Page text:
A: I wrote the book for everyone. The fact that it’s about women, doesn’t mean that it’s only for women. The truths that it covers are universal, applying to both women and men.

Q 6: What did you learn about yourself as you worked on this book?

A: It seemed perfectly natural for me to write about women in the Bible, but I was surprised at how many people thought it was strange. That may make me atypical, but I prefer to think of it as me having a little bit of God’s heart for the female half of his creation.

Q 7: What surprised you most when you researched this book?

A: The character of Mary Magdalene has taken a hit in recent years. But after studying what scripture says about her a different story unfolded.

Mary Magdalene was the one to carry the good news about the greatest event in the history of the world—Jesus’s resurrection of the dead—to the disciples. God didn’t have a man do it, even those that’s what the society of the day expected and even demanded.

This makes Mary Magdalene the first missionary for Jesus. Never forget that.

Q 8: Many people criticize the Bible for how it portrays women. Does this make God sexist?

A person who reads the Bible quickly without a discerning eye—or a person who has never read it at all—might claim that the Bible treats women badly or that God is sexist. This, however, is far from the truth.

Remember that God created us in his image, male and female. When he finished, he pronounced it as “very good.”

Yes, the Bible reveals God to us, but the narrative takes place during a time when sin badly distorted what God had in mind for the human beings he made. In this regard, the Bible reflects man’s mistakes, not God’s heart.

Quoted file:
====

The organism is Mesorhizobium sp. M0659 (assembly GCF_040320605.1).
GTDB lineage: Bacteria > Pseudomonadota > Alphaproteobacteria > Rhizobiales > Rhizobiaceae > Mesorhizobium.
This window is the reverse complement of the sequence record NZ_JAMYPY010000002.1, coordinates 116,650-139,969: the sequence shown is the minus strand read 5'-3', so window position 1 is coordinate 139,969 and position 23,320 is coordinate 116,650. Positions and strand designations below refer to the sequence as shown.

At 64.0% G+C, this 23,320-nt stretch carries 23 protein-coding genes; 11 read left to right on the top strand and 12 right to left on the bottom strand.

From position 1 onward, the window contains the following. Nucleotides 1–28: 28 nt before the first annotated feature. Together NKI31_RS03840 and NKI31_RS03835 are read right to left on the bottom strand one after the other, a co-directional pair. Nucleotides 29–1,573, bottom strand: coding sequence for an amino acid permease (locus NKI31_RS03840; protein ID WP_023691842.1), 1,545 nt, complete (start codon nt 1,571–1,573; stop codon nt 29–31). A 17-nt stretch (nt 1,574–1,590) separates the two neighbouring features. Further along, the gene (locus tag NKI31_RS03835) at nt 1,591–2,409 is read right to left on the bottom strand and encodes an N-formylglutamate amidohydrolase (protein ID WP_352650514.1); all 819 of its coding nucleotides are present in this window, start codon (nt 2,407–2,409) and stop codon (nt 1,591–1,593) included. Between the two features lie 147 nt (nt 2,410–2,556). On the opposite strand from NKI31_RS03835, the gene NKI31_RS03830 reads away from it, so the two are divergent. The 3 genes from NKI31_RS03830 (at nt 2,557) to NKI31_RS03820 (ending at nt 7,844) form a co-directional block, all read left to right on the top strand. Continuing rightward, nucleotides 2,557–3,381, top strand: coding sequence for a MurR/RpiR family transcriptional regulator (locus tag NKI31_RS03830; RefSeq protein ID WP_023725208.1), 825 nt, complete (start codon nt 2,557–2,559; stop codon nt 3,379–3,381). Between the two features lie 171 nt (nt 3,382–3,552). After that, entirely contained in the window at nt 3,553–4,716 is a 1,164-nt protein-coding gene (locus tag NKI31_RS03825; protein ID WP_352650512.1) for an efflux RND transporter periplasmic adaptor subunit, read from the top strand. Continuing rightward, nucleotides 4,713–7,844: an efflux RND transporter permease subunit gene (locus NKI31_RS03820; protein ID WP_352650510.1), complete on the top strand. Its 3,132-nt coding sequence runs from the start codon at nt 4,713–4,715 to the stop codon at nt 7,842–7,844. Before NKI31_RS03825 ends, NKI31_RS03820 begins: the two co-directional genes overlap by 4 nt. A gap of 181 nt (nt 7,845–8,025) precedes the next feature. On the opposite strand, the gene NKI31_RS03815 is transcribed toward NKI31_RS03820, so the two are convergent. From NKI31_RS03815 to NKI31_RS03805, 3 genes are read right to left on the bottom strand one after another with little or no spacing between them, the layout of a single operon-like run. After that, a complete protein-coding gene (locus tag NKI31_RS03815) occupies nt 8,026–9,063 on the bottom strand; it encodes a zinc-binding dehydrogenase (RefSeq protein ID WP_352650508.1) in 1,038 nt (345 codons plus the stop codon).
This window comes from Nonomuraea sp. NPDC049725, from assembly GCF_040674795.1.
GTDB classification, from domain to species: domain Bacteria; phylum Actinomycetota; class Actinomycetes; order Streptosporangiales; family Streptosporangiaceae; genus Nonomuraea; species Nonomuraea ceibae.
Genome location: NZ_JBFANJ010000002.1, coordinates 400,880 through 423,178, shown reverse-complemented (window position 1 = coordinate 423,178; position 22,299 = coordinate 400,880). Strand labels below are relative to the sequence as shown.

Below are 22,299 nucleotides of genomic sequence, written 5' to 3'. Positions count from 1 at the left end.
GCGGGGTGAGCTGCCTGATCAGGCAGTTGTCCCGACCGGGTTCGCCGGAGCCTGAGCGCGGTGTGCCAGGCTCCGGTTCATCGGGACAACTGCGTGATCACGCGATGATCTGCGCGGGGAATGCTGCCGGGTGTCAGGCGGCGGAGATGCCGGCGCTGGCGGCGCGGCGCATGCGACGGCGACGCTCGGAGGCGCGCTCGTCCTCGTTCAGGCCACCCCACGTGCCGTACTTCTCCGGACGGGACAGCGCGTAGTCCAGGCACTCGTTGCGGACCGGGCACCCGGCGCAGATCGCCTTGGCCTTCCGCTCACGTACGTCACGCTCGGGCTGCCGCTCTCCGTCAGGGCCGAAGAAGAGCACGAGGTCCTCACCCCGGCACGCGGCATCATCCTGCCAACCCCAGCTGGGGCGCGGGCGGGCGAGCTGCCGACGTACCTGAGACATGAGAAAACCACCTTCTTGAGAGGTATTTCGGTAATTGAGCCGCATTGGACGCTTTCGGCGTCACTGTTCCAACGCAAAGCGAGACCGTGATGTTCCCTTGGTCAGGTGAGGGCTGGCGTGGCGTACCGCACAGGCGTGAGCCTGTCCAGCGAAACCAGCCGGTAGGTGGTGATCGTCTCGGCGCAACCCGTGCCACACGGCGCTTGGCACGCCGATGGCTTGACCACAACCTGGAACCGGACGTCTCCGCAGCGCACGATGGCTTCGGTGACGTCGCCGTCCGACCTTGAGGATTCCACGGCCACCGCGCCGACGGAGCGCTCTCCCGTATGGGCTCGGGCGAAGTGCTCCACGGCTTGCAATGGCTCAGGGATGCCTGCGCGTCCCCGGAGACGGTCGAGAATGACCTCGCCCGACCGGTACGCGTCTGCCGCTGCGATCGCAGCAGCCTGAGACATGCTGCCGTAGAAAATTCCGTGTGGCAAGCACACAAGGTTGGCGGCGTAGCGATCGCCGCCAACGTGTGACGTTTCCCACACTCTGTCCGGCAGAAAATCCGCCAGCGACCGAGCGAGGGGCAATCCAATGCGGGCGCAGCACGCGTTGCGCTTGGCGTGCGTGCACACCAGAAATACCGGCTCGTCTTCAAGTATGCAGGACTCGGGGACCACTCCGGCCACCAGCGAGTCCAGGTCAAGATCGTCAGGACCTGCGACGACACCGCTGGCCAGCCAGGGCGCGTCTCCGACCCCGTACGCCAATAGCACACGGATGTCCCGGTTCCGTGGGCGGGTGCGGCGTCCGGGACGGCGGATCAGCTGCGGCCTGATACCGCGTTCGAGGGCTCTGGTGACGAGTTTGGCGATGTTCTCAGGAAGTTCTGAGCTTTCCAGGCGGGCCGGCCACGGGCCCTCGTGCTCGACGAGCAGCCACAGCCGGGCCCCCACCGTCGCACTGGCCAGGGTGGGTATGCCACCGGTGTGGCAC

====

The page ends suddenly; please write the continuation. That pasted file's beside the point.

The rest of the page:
Peter DeHaan interviewed about his book Women of the Bible

Q 9: Who is your favorite woman in the Bible? Why?

A: That’s such a great question. I have many favorites, so it’s hard to pick just one. Ruth is a longtime favorite because of her dedication to her mother-in-law and to God.

Esther is another cherished favorite for using her position to influence the king and save her people from an inevitable genocide. I also like Judge Deborah and Rahab in the Old Testament.

In the New Testament I especially appreciate Priscilla because she often received first billing over her husband. And then there’s Rhoda. Her story, her faith, and her exuberance make me smile every time.

Q 10: Your subtitle is “The Victorious, the Victims, the Virtuous, and the Vicious.” Why did you select these words?

A: The overall arc in Women of the Bible is to celebrate the feminine half of God’s creation. This makes it natural to look at the victorious and the virtuous. But that’s not a complete picture. Due to sin’s impact, some of them are victims. And there are a few who are just vicious.

This is a reminder that terrible behavior isn’t the sole domain of men. Women can fall into evil as well. That’s why we must all be vigilant, to protect ourselves from falling into their error.

Q 11: How many women does your book cover? Why did you include that many?

A: I cover 135 women in Women of the Bible. Most books about biblical women address only a handful, usually twelve or less. And that omits a lot of interesting women and ignores what we can learn from them. Initially my goal was 100, but I quickly realized that wasn’t enough.